But you are going to need to watch what you eat too.  No more sugar, no more caramel macchiato coffee drinks.  No more desserts.  No more beer either, so stay away from happy hour after work and any social life with your friends.  You need to take this training seriously or not at all. 

If we bought the lie the salesman was selling we feel committed now.  The underlying assumption is that it would be wrong to back out on our commitments.  That’s a lie too, mostly because what we are committed to are stories in the mind.  Once the salesman has got us on the hook with those feel good emotions that it linked to a fit body, it starts pushing for more.  Now it’s not enough to be committed and to run 10 miles at the first work out.  Now you have to give up everything else you enjoy in order to get that fit body.  The salesman just raised the price you have to pay before you can feel good.  Ben would be better off just going for a walk, but that’s not what the lies in his head tell him.

No social life, no relaxing with a glass of wine, no desserts?  Just work and workouts,,, that’s no fun.  I’ll feel deprived of so much I enjoy.  I’ll be miserable if I do that.  I don’t want that. 

There’s a truth in this lie as well.  You rightly figured out the salesman’s voice in your head raised the price and it was too high.  He wanted you to make your self miserable by going to an austerity plan living a fanatical lifestyle of workouts.  Truthfully this is too high a price.  Ben is not deciding to train for a triathlon.  However, the rejection of the extreme lifestyle is a general rejection of, “I don’t want to do “THAT.”   What is the “that” he is rejecting?  It’s called a healthy lifestyle.  The tricky lie is that the salesman bundled healthy lifestyle with a fanatical one.  We are saying NO to the fanatical part, but in the process we are unaware that our mind is throwing out moderate exercise and eating as well.  Another damn lie where the stuff we don’t want got mixed in with the lifestyle we do want.   Without awareness we throw out everything by believing the thought, “I don’t want that”.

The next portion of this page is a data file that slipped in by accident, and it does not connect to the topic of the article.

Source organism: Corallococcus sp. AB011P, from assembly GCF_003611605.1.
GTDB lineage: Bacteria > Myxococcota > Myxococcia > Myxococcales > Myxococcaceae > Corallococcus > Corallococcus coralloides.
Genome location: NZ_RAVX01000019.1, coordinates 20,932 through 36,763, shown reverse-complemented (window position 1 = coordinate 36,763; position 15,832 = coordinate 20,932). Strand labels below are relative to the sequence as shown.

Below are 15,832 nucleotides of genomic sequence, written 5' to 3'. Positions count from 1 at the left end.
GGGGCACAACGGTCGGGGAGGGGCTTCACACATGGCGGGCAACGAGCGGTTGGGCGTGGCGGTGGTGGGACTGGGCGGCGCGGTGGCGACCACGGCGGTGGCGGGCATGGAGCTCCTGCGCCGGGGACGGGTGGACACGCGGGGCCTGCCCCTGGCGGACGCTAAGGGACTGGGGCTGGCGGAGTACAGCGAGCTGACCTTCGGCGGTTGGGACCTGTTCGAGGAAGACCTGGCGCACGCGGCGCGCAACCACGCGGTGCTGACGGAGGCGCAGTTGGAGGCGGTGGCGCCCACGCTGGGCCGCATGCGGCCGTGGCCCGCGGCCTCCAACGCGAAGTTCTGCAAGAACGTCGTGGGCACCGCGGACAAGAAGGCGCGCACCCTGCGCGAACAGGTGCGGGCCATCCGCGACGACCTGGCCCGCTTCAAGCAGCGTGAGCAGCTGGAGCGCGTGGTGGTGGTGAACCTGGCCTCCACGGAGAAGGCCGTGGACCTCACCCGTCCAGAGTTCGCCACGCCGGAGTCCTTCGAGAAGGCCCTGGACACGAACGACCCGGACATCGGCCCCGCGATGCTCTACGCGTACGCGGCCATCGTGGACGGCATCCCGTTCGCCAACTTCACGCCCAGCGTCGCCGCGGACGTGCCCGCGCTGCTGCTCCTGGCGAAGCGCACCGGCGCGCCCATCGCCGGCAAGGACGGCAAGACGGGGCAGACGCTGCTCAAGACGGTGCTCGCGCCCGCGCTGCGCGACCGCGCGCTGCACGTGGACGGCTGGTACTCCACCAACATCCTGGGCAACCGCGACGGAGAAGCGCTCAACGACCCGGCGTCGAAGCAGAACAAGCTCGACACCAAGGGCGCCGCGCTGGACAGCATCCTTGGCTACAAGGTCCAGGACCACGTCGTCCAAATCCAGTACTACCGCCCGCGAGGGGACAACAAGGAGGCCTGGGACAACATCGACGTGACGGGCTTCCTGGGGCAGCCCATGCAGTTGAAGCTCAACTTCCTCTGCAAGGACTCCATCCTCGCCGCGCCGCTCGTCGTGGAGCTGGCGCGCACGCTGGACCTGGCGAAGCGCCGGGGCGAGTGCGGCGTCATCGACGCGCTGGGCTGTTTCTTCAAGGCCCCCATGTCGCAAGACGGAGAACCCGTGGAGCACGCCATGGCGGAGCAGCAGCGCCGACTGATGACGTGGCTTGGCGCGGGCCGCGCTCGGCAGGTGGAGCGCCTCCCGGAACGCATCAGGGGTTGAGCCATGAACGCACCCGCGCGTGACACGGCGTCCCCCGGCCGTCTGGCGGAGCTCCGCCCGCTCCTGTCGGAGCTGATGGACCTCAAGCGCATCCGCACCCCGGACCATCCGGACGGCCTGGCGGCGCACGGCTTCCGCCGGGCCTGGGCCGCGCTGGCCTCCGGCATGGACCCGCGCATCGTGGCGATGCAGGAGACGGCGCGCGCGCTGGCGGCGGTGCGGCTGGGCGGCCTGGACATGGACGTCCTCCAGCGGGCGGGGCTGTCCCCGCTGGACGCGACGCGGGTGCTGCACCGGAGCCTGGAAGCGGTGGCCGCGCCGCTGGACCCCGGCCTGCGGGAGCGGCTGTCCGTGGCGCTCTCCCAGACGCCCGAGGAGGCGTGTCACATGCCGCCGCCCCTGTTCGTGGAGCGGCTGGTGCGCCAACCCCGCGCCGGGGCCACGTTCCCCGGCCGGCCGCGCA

Maybe I’ll just get some potato chips and see what is on TV.